San Francisco, image by Michael Craven (CC BY 2.0).

Next week, over 2,200 scientists will come together in San Francisco, CA for the Society for Marine Mammalogy’s 21st Biennial Conference on the Biology of Marine Mammals—and this year, they will be joined by an impressive group of fourteen journalists. These journalists have been awarded COMPASS travel fellowships to attend the conference and be a part of an intense week of engaging with scientists, hearing the latest research about marine mammals as sentinels of ocean issues, and ultimately sharing these stories with the wider world. [Read more…]

Learning By Doing: Insights From Meetings With Decision-Makers


The conference room this past Sunday was full of nervous excitement, tinged with the tiredness that comes from a long day. Chad English and I had just spent an afternoon with the Switzer Environmental Fellows, practicing and preparing for their meetings with decision-makers in the morning. It was the wrap up of a two-month process, and the first time that many of them had shared their research in the context of policy.  As the fellows filtered out of the room, we answered lots of questions, from complicated ones about the role of advocacy in science advising, to more straightforward ones about what to wear and how long it would take to get to the meeting.
[Read more…]

“Escape From The Ivory Tower” e-Book Sale!


Escape from the Ivory Tower-2


This week only, Island Press is hosting a sale on the e-book versions of many popular titles including Nancy Baron’s “Escape from the Ivory Tower: A Guide to Making Your Science Matter.” The book is a great resource for scientists engaging with the media and policymakers, and is standard reading for all participants of COMPASS trainings and workshops. From now until Monday, August 5th, you can get “Escape” on your digital reader for just $4.99 (usually $27.99!) – be sure to enter SALE at checkout.

2/15/13 Link Round-Up

Photo courtesy of 'Ravages' via Flickr.

It has now been a little bit less than two weeks since the end of the ScienceOnline conference, and the attendees have since moved on to cover other happenings and events.  I’m learning that a unique aspect of the energy and thinking sparked at Science Online is that the ideas and conversation often strengthen in the weeks and months following. No doubt that energy will flow into this week’s AAAS meeting, where many ScienceOnline attendees are now in Boston including several of our own COMPASS members… they are preparing to lead and moderate sessions, live tweeting, and joining colleagues new and old for dinner or drinks (if you’re on Twitter, follow #AAASmtg – trending as we type! – and our COMPASS attendees at @LizNeeley, @KOMcleod, @ChadEnglish, and @GoldmanE). Below we have rounded up some of the continued thinking from ScienceOnline, as well as some other advice on science communication, funding, and more.   [Read more…]

Opportunity In Seat 7D?

Have the middle seat blues?  You never know where a conversation with your neighbor could lead.
Photo courtesy of evoo73 via Fickr.

Last Sunday, in the sleepy pre-dawn hour, Meghan Miner and I caught a cab to Boston’s Logan airport to fly home from the one-day communications workshop that COMPASS held for the east coast Switzer Fellows. Though we were groggy and not terribly talkative ourselves, we couldn’t help being drawn into a conversation started by “Dave the tattooed cab driver,” as he called himself. [Read more…]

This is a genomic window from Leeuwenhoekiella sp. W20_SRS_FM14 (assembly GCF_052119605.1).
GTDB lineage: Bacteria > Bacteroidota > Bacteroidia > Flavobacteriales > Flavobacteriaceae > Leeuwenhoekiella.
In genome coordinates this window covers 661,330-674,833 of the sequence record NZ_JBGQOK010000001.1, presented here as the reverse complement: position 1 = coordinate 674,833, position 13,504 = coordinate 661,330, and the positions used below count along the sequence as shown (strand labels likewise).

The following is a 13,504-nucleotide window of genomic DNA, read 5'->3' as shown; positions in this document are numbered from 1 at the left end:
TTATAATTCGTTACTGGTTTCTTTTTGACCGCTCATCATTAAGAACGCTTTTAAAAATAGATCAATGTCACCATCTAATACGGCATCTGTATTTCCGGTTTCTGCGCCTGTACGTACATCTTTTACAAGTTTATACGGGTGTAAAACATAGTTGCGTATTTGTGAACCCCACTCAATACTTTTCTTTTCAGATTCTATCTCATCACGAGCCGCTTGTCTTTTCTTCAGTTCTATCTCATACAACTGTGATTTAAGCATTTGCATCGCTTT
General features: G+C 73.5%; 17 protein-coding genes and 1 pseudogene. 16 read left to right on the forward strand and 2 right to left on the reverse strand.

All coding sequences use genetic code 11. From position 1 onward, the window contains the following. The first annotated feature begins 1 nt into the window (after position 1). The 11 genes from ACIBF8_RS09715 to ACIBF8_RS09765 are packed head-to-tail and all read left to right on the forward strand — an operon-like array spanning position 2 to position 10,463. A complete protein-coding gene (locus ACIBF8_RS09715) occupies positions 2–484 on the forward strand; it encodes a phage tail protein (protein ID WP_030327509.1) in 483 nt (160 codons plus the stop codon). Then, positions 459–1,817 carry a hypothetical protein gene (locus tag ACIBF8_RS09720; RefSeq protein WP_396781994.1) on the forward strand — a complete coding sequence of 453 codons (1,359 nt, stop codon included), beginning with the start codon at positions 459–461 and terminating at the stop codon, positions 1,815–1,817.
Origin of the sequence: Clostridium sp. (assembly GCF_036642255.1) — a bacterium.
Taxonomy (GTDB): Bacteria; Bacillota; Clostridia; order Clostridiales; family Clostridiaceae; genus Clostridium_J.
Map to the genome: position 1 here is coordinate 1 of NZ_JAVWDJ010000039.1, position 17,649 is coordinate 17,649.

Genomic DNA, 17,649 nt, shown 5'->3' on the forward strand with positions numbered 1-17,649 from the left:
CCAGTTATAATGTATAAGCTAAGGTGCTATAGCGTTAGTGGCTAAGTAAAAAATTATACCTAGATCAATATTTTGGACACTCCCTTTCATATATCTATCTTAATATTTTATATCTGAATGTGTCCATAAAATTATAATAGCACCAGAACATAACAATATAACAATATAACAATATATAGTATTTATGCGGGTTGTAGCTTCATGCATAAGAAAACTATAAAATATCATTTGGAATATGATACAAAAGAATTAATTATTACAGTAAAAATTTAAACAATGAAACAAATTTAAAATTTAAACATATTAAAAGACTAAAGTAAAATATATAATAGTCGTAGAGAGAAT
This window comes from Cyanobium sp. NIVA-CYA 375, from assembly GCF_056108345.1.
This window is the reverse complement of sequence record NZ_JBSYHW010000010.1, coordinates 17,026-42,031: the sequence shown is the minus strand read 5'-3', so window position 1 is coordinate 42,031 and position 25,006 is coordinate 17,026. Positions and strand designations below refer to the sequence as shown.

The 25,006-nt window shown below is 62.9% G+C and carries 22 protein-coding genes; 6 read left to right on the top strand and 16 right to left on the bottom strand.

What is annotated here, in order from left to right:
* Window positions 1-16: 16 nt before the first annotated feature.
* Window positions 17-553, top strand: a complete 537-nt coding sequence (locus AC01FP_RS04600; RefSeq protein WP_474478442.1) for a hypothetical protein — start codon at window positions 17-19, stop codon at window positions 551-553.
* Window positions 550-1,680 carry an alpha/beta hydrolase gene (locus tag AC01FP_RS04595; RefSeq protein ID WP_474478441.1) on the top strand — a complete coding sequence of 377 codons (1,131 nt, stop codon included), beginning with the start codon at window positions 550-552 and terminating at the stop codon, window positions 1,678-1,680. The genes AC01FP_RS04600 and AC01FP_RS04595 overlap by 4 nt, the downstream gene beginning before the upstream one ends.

I Hear What You’re Saying, But….

At a recent training for Switzer Fellows, participants learned the value of active listening in being a good communicator.

This weekend, Erica Goldman and I traveled to a town outside of Boston to deliver a communications workshop for the 2012 New England Switzer Fellows. The fellows are in the midst of their graduate educations, and have diverse backgrounds – they are law students, representatives of NGOs, interdisciplinary and field scientists – all within the realm of environmental sustainability.

Like many of our workshops, our central message to the participants focused on the importance of understanding your audience when communicating your work. That includes formatting your work into clear and succinct messages, but it’s also about understanding the culture in which your audience exists, so as to make your work relevant to them and what they most care about… their “so what?” [Read more…]

Enter An Elevator With Confidence

Having a prepared and streamlined message ready will help you seize opportunities as they arise!  Photo courtesy of  via Flickr.

Red Cross Phlebotomist: So, do you work here on campus?
Me: Yes.
RCP: What do you do?

I pause.

I don’t know about you, but this is a tough question for me to answer in casual conversation. How much information should I give? How do I really describe my job in a few lines?

Enter: The Elevator Speech. I have only done this once in an elevator, but I frequently have this conversation at social gatherings, the hair salon, while donating blood, etc. I can only imagine you do as well… more often than you may realize.

You can find a multitude of information online detailing how to craft, perfect and deliver elevator speeches, but there is no one tried and true formula. In COMPASS trainings, however, we provide one-on-one coaching for scientists in the art of the short response. We push participants to describe their work in one minute or less in an engaging, informative way by listening and watching the people they’re talking to.

Here are a few of the COMPASS tips that I’ve used to prepare and feel confident in the delivery of my own elevator speech: [Read more…]